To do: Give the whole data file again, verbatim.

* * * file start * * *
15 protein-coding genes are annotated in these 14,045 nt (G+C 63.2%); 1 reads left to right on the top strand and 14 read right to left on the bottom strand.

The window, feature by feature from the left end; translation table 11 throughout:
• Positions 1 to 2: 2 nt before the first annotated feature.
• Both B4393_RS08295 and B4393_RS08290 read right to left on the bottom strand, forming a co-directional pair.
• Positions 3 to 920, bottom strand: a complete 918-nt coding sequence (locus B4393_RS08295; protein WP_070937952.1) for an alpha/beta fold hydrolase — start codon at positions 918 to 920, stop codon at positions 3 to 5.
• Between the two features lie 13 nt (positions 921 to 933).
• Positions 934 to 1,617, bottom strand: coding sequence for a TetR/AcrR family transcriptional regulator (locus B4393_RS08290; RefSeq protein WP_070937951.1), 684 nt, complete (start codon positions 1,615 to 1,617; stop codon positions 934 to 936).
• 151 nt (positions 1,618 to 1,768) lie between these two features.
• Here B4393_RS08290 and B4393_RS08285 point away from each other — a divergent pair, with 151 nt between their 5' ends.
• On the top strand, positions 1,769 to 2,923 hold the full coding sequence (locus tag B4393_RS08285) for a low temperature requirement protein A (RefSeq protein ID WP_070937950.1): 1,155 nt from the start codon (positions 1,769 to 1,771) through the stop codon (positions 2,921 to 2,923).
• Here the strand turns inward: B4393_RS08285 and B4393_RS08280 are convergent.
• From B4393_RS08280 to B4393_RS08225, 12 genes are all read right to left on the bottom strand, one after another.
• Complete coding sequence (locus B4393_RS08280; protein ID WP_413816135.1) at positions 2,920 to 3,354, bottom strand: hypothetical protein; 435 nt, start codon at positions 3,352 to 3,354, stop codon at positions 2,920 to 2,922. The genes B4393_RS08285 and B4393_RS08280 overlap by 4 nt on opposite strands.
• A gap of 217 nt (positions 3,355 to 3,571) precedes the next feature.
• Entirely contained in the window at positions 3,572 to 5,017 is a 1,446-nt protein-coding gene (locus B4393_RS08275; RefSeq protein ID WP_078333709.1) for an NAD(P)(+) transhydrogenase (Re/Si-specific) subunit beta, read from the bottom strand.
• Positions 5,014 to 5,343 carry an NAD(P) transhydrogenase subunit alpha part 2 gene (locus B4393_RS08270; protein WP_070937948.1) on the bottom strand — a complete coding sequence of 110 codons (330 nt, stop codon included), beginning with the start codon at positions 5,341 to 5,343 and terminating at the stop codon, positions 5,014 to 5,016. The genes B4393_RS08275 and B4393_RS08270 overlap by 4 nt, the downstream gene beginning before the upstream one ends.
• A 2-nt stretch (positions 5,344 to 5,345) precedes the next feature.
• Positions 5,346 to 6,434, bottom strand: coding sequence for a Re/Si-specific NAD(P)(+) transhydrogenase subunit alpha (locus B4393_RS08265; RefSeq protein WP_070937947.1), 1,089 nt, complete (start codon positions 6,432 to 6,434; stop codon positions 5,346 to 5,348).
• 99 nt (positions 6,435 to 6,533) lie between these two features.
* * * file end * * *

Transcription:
15 protein-coding genes are annotated in these 14,045 nt (G+C 63.2%); 1 reads left to right on the top strand and 14 read right to left on the bottom strand.

The window, feature by feature from the left end; translation table 11 throughout:
• Positions 1 to 2: 2 nt before the first annotated feature.
• Both B4393_RS08295 and B4393_RS08290 read right to left on the bottom strand, forming a co-directional pair.
• Positions 3 to 920, bottom strand: a complete 918-nt coding sequence (locus B4393_RS08295; protein WP_070937952.1) for an alpha/beta fold hydrolase — start codon at positions 918 to 920, stop codon at positions 3 to 5.
• Between the two features lie 13 nt (positions 921 to 933).
• Positions 934 to 1,617, bottom strand: coding sequence for a TetR/AcrR family transcriptional regulator (locus B4393_RS08290; RefSeq protein WP_070937951.1), 684 nt, complete (start codon positions 1,615 to 1,617; stop codon positions 934 to 936).
• 151 nt (positions 1,618 to 1,768) lie between these two features.
• Here B4393_RS08290 and B4393_RS08285 point away from each other — a divergent pair, with 151 nt between their 5' ends.
• On the top strand, positions 1,769 to 2,923 hold the full coding sequence (locus tag B4393_RS08285) for a low temperature requirement protein A (RefSeq protein ID WP_070937950.1): 1,155 nt from the start codon (positions 1,769 to 1,771) through the stop codon (positions 2,921 to 2,923).
• Here the strand turns inward: B4393_RS08285 and B4393_RS08280 are convergent.
• From B4393_RS08280 to B4393_RS08225, 12 genes are all read right to left on the bottom strand, one after another.
• Complete coding sequence (locus B4393_RS08280; protein ID WP_413816135.1) at positions 2,920 to 3,354, bottom strand: hypothetical protein; 435 nt, start codon at positions 3,352 to 3,354, stop codon at positions 2,920 to 2,922. The genes B4393_RS08285 and B4393_RS08280 overlap by 4 nt on opposite strands.
• A gap of 217 nt (positions 3,355 to 3,571) precedes the next feature.
• Entirely contained in the window at positions 3,572 to 5,017 is a 1,446-nt protein-coding gene (locus B4393_RS08275; RefSeq protein ID WP_078333709.1) for an NAD(P)(+) transhydrogenase (Re/Si-specific) subunit beta, read from the bottom strand.
• Positions 5,014 to 5,343 carry an NAD(P) transhydrogenase subunit alpha part 2 gene (locus B4393_RS08270; protein WP_070937948.1) on the bottom strand — a complete coding sequence of 110 codons (330 nt, stop codon included), beginning with the start codon at positions 5,341 to 5,343 and terminating at the stop codon, positions 5,014 to 5,016. The genes B4393_RS08275 and B4393_RS08270 overlap by 4 nt, the downstream gene beginning before the upstream one ends.
• A 2-nt stretch (positions 5,344 to 5,345) precedes the next feature.
• Positions 5,346 to 6,434, bottom strand: coding sequence for a Re/Si-specific NAD(P)(+) transhydrogenase subunit alpha (locus B4393_RS08265; RefSeq protein WP_070937947.1), 1,089 nt, complete (start codon positions 6,432 to 6,434; stop codon positions 5,346 to 5,348).
• 99 nt (positions 6,435 to 6,533) lie between these two features.